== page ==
But I would not be in any hurry to rally to any Nationalist flag...whether it is Golden Dawn in Greece, or Serbian or Croatian in the Balkans, or indeed the potential disaster that is Cyprus....ppl forget that it is not long since internecine violence lead to that Island's partition into Greek and Turkish States....and that the Greek fighters EOKA, were rabidly Right-wing Nationalists, whose ultimate aim was enosis, Union with Greece, the end of British Rule and Independence, leading to that Union with Greece, despite the other Community's wishes]

However, I got side-tracked, as usual!!! sorry

You ask a question....

What were Nationalists to do when a peaceful route was denied them??

You understand the violence which ensued, and then you say it is to the eternal credit of the Sticky OIRA faction that they called a ceasefire.

Did this stop the violence?

Who did they cease firing on?

And who did they train their non-decommissioned weapons on?

Did they not lose support from the Republican population, thereby becoming a discredited force, who descended to a cycle of violence and assassination against their one-time comrades.

Can you see why I might wonder about their ability to see the futility of violence....

after all, no-one could ever accuse the Sticks of being pacifists, right?

Which leads nicely to the OP's questions: and some other questions which follow on from there.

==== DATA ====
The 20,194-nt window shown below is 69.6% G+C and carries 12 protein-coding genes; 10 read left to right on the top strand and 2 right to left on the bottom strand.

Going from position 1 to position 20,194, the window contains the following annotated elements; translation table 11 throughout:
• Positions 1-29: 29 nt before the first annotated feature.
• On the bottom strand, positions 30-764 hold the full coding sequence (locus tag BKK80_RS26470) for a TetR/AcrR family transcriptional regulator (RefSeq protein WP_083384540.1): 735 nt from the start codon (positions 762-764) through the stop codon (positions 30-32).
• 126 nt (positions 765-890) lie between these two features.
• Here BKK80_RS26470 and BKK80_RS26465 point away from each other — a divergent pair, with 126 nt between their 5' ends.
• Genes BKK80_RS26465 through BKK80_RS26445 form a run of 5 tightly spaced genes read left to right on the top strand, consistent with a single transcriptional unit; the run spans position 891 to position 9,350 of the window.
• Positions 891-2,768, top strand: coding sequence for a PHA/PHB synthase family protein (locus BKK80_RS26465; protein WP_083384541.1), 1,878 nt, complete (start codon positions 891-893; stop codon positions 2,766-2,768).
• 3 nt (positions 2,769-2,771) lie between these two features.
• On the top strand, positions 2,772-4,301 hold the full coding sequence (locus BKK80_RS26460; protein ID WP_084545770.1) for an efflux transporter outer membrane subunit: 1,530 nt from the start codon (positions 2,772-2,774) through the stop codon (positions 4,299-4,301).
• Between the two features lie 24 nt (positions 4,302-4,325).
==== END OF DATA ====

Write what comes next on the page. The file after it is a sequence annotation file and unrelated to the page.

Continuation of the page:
Was the split even necessary in the end? The Shinners seem to have come to the same conclusions the Stickies did about the legitimacy of NI etc, only several decades later. Makes you wonder if any of the feuding and death even meant anything in the end
Have the "Shinners" come to the same conclusions about the legitimacy of the Six County State?

Did the Stickies ever believe the NI State was illegitimate?

Or had they another, Stalinist agenda, which even saw elements in extreme Loyalism, as the UWC, etc as allies in a workers struggle??

Also, their espousal of and encouragement of policies by Ministers such as CCO'B, in muzzling the voices of those involved in the physical force struggle in NI.

Their infiltration of the Irish Labour Party is the culmination of 30 years of dismantling parties they have been involved with, OSF/SF-WP/WP/NA/DL.....and now the Labour Party, who can no longer claim to have a "clean record" in relation to their political evolution to this point.